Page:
Jeremy Crosmer is a remarkable young artist, both as a cellist and a composer. At the age of 24 Crosmer completed multiple graduate degrees from the University of Michigan in composition, cello and theory pedagogy, and received his D.M.A. in 2012. In 2011 Crosmer was awarded the prestigious Theodore Presser Graduate Music Award to promote, publish, record and perform his Crosmer-Popper duets. The duets are designed to be played simultaneously with the original Popper High School Etudes, Op. 73, and combine technique with musicality in a chamber music setting. Crosmer is currently assistant principal cellist of the Grand Rapids Symphony, and has also played as principal of the Lansing Symphony and is a regular substitute player with the Detroit Symphony. In 2015 Crosmer was commissioned by the Grand Rapids Symphony Music for Health Initiative to create a book of music allowing symphonic musicians and music therapists to work together in hospitals. He is a founding member of the modern music ensemble Latitude 49, and is also a founding member of the band ESME, a group which aims to broaden the education of classical music by bringing cross-overs and mash-ups of pop and classical music to schools and bars. He has been on staff at the Conductor's Retreat at Medomak for three summers, as a cellist. Crosmer is an adjunct theory professor at Grand Valley State University, and adjunct cello professor at Cornerstone University. He has also taught cello and music theory at Camp Encore/Coda in Maine. In his spare time, Crosmer draws mazes, writes science fiction and plays good old country fiddle.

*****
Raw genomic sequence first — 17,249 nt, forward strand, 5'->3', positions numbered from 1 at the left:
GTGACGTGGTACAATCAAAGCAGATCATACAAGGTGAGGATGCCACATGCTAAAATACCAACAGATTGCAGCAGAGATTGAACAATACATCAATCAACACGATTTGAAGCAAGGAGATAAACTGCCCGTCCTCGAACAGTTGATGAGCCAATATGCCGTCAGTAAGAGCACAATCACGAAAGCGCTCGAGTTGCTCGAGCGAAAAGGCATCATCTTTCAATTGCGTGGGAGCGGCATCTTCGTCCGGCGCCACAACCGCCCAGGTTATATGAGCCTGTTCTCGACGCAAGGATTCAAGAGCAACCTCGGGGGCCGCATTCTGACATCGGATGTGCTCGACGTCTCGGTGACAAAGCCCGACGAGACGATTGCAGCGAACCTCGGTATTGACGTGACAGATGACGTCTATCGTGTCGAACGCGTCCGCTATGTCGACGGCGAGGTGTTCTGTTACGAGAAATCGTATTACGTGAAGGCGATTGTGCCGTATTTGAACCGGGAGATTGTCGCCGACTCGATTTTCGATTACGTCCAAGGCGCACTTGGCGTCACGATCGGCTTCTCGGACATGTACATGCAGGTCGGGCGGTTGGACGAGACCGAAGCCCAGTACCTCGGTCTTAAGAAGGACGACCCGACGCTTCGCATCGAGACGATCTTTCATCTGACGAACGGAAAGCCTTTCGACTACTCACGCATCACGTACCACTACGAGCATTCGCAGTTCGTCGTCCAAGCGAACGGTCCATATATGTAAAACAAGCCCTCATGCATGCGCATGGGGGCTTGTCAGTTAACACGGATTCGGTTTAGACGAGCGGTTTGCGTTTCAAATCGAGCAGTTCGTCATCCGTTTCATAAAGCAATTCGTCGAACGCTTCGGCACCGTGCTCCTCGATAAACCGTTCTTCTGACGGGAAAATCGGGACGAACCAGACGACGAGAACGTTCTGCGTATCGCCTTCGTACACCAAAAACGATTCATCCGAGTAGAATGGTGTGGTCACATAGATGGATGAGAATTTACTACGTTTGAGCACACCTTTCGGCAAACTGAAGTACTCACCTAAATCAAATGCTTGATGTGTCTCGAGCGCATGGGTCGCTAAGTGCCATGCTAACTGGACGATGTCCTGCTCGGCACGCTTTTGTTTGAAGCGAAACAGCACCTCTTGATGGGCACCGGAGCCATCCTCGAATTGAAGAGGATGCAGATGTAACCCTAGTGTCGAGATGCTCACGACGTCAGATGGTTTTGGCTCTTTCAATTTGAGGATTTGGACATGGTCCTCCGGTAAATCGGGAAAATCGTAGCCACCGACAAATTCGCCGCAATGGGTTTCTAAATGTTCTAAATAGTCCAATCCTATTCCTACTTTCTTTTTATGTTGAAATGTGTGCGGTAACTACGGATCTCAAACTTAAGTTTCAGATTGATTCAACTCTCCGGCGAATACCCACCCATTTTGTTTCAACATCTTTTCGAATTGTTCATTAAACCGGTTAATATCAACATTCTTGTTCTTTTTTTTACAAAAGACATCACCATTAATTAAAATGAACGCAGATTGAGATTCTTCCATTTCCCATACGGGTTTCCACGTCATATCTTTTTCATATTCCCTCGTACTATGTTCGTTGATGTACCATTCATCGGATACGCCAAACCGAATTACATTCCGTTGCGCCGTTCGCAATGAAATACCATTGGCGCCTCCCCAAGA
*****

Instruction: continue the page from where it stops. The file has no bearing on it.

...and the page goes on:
As a pedagogue, Crosmer has taught courses on Pre-calculus, Music Theory, Aural Skills and String Pedagogy. In terms of cello pedagogy, Crosmer has developed an approach which incorporates all aspects of the instrument into each practice session. Titled the “Dynamic Modular Technique” method, students combine technical practice with learning repertoire and musical phrasing through isolation and rebuilding. The Crosmer-Popper Duets, which aims at a similar goal of combining technique and musicality, is his first published pedagogical work and has already received recognition from the Presser Foundation in 2011.
The creativity of the composer stems from his ability to connect across fields and disciplines. Crosmer's most noteworthy compositions are highly idiomatic and virtuosic for the performers. These include his Violin Sonata in E minor (2010), the Sonata for Bassoon and Continuo (2011) and the Suite for Cello Quartet (2009). Crosmer also enjoys experimenting with theoretical and mathematical aspects, referenced in his third string quartet, “Mathematica,” (rev. 2011) and in his set of fugues for piano. Many of Crosmer’s works for strings include the use of scordatura, such as his fourth quartet, “Chrysalis Infinitum,” (2010) and his duet for viola and cello, “Ridicoolus” (2009). Scordatura is used in the Crosmer-Popper Duets in No. 15.